Starring Chiara D’Anna and Sidse Babett Knudsen. Rated 14A.
In The Duke of Burgundy, the sensibilities of 1970s Europorn are filtered through Nabokov, A. S. Byatt, and the Brothers Grimm, with natural science—specifically, the collection and study of butterflies and moths—the starting point for an exploration of human sexual dynamics.
Written and directed by the U.K.’s Peter Strickland, who delved into a more overtly horror-filled oeuvre in Berberian Sound Studio, the film was shot in Hungary with a small cast speaking lightly accented English. Both films owe as much to the severe formalism of Stanley Kubrick, who likewise was fascinated by power roles but not terribly interested in genuine heat, as to the soft-core S & M of The Story of O.
Here, with little nudity but a lot of stylized attitude, the emphasis is on the hard work of eros, within a cloistered world from which men are excluded and where all women happen to be gorgeous, dark-haired, elegantly groomed lepidopterists. (The title refers to a species of European butterfly.)
The fable begins with black-caped Evelyn (Italy’s Chiara D’Anna) riding her bicycle through the woods toward the lush château of Cynthia (Danish veteran Sidse Babett Knudsen), where she seemingly works as maid and BDSM plaything. But it isn’t long before we see who’s really pulling the strings. A series of handwritten index cards and scenes repeated with minute variations reveal the tediousness of role-played ecstasy-seeking. Sometimes, when your back hurts and your feet are tired, you want to skip the handcuffs and go straight to cocoa and pyjamas.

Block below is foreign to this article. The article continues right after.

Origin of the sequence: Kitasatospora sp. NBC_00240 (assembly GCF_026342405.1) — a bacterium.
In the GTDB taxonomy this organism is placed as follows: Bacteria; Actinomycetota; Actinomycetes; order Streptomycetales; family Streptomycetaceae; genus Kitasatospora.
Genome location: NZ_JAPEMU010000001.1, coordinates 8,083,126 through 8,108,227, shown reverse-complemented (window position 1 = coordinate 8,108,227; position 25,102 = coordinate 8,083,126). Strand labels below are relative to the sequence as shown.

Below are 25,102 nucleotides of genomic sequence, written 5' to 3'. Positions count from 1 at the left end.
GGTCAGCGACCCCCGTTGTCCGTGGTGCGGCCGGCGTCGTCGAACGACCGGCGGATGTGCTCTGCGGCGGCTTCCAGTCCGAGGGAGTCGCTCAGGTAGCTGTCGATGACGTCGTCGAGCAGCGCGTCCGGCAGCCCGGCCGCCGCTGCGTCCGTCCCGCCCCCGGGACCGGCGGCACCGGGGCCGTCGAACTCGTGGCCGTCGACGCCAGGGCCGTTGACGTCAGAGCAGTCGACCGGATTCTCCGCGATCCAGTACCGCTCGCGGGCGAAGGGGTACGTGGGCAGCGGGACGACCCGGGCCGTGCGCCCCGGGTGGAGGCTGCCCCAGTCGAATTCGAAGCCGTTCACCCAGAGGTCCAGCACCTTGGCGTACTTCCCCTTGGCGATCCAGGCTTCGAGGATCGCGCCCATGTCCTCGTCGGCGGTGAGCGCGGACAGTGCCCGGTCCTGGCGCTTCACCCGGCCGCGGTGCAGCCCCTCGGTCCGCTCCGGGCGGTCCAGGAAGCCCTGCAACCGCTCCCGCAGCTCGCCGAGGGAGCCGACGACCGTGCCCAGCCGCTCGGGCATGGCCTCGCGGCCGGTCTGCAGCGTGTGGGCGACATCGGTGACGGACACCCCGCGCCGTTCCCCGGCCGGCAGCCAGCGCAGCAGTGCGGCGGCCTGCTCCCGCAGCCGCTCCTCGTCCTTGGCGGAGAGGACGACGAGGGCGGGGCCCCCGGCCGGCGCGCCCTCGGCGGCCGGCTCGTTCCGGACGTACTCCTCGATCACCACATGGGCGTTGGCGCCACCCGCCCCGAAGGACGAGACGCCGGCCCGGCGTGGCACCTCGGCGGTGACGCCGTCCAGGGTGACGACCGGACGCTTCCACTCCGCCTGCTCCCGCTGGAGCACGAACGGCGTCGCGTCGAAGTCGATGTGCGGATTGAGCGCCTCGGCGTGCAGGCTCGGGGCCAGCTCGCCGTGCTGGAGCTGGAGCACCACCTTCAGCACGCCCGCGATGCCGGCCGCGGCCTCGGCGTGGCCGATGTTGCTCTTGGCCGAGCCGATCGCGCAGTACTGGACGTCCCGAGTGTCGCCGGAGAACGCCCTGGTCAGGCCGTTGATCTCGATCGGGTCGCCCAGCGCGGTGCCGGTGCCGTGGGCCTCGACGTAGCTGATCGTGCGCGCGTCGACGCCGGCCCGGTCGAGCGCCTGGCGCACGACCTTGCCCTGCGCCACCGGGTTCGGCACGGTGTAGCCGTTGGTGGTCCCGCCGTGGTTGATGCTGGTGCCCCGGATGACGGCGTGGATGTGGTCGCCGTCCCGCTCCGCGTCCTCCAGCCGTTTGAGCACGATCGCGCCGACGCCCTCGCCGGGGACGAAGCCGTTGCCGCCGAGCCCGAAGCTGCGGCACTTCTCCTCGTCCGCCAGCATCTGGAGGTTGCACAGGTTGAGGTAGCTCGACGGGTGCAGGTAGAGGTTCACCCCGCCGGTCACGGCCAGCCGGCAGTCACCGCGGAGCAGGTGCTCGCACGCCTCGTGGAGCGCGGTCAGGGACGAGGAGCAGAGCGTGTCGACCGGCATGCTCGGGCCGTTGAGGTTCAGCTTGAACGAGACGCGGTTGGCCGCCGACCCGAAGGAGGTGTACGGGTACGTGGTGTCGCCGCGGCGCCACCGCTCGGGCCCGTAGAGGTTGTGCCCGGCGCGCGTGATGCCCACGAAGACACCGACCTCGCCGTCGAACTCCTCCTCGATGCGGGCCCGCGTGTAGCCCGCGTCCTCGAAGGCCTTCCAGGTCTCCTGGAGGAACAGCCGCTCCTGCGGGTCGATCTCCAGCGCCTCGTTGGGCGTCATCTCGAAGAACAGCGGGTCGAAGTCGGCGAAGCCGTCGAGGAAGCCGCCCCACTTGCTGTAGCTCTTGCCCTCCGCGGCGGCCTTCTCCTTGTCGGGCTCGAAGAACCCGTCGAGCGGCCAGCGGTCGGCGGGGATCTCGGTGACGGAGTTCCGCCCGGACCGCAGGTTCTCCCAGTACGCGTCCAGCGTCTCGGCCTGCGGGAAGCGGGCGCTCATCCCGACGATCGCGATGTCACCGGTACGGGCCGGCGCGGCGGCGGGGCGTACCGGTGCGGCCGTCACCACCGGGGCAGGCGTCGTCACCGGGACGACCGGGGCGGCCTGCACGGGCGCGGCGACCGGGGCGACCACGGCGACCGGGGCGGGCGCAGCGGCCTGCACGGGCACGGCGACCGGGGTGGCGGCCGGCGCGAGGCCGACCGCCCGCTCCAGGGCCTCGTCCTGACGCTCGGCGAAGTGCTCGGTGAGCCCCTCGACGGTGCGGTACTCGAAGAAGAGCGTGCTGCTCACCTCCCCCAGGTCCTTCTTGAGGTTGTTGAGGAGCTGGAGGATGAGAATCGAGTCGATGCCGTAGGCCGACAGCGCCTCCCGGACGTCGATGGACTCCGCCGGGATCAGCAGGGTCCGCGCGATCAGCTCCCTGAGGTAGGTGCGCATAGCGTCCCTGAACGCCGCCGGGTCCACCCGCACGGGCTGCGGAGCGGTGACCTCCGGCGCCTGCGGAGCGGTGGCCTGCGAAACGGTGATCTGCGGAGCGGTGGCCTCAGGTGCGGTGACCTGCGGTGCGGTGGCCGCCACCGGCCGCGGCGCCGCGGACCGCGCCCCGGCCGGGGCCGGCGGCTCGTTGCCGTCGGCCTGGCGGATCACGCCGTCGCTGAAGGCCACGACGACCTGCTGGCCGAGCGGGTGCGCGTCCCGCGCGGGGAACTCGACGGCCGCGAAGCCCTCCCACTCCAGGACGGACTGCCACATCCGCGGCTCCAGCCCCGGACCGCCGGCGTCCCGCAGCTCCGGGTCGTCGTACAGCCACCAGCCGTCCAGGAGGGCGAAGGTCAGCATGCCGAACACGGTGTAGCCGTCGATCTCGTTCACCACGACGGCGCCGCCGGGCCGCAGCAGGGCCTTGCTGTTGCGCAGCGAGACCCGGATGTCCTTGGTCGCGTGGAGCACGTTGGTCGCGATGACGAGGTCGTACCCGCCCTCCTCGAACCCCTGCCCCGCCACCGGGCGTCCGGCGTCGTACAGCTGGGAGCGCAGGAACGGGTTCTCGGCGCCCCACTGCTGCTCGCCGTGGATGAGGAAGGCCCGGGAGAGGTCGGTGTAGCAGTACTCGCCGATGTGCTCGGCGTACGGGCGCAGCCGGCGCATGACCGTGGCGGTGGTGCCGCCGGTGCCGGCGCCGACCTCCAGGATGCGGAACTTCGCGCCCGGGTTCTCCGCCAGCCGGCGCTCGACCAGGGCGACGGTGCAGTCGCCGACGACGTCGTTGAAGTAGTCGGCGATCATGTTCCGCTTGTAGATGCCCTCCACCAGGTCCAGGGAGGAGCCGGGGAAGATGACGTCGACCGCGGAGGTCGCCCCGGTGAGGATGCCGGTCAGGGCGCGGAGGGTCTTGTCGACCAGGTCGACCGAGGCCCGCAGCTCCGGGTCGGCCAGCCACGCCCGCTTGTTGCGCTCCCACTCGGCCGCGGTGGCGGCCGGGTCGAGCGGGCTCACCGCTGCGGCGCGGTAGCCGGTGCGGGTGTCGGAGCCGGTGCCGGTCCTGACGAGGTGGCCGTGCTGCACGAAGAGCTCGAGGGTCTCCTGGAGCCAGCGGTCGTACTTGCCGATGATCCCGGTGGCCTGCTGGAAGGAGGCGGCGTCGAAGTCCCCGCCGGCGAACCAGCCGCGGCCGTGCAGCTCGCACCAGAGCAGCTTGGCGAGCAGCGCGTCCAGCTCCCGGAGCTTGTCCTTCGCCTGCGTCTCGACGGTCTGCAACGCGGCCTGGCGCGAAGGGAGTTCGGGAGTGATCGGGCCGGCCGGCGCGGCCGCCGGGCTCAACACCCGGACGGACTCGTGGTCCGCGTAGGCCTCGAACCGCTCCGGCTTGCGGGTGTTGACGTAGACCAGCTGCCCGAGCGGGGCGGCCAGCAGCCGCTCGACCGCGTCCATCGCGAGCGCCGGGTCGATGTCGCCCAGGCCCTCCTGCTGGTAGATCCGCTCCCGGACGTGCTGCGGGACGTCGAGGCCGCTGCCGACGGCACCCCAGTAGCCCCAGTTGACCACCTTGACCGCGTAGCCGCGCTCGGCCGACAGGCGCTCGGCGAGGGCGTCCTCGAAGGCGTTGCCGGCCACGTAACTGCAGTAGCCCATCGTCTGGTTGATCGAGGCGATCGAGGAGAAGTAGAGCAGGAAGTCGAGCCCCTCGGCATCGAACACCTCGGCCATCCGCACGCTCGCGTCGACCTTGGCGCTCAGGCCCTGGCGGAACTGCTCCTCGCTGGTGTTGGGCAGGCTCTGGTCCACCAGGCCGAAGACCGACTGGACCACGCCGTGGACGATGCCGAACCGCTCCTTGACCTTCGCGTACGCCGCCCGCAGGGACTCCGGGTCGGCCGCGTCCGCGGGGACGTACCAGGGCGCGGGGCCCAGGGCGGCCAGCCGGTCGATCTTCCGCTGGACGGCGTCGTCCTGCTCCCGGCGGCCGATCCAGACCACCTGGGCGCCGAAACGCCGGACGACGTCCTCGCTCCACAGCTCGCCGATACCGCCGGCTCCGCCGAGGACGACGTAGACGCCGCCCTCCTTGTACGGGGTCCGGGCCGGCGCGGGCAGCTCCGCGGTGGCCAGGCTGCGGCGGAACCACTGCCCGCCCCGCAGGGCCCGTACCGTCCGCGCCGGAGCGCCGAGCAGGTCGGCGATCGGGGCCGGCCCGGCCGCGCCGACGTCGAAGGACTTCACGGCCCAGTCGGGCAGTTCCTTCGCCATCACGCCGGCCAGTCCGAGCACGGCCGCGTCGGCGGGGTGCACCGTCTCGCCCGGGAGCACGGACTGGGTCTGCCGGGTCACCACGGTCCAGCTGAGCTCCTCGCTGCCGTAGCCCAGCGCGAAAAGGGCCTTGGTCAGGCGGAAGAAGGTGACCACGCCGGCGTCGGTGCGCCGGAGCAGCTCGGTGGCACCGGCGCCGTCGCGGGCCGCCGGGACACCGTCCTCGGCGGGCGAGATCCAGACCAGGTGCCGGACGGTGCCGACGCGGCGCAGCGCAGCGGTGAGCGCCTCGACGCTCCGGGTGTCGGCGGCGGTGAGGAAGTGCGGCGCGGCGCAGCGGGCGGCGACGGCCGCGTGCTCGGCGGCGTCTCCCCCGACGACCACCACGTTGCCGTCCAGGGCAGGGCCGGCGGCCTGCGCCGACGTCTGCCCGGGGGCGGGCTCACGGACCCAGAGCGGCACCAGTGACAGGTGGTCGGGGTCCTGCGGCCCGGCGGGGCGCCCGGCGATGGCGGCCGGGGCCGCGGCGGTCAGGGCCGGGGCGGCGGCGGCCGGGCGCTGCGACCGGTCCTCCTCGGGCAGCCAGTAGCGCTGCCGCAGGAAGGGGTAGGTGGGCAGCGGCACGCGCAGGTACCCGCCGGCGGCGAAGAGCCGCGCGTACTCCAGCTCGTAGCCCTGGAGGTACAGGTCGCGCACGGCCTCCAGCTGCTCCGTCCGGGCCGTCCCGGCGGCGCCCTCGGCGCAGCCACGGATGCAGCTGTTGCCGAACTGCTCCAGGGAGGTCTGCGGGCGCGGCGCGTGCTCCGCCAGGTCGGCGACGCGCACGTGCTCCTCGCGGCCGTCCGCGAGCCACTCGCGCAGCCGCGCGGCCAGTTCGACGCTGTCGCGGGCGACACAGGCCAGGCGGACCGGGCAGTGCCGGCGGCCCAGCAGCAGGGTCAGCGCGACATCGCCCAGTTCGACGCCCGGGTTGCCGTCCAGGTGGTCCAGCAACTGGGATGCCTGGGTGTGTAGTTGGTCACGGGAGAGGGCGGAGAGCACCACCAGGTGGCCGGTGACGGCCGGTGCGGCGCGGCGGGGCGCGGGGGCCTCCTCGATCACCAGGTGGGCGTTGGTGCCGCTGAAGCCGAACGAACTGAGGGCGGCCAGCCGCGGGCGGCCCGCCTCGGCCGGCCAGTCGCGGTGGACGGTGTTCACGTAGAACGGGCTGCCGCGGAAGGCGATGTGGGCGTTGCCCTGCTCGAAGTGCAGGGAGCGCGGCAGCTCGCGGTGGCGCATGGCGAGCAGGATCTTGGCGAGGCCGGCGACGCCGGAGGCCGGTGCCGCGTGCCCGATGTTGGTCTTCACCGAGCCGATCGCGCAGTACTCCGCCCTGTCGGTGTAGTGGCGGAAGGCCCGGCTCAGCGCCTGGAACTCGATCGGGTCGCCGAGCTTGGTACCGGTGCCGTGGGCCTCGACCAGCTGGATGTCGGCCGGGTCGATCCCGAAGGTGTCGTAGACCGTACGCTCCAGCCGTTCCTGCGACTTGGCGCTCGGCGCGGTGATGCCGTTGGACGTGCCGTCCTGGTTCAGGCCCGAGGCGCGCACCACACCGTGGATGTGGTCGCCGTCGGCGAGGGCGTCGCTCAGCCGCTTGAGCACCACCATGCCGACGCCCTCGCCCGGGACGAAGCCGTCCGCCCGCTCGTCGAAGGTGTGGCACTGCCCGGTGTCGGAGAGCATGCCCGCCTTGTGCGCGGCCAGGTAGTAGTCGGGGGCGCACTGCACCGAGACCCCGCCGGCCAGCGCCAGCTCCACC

The relentless emphasis on aesthetics makes for a hypnotic experience. (The film’s dreamy music, featuring Canadian soprano Rachel Zeffira of Cat’s Eyes, certainly goes with that Just Jaeckin vibe, and there’s even a credit for perfume.) Beneath the ornate art direction and kinky, unisex symbolism, however, Burgundy examines the nuts and bolts of all relationships facing the test of time.
Cynthia is slightly older than Evelyn, but no one here is past their physical or sexual peaks, with the notable exception of a dowdy cleaning lady who looks quietly askance at all these zoological shenanigans. She’s played by Monica Swinn, famous as various predators in many Jess Franco pornos of four decades ago. While she’s raking leaves and beating blankets in the background, her fierce glances seem to say, “Enjoy it while you can, you fools. This too shall pass.”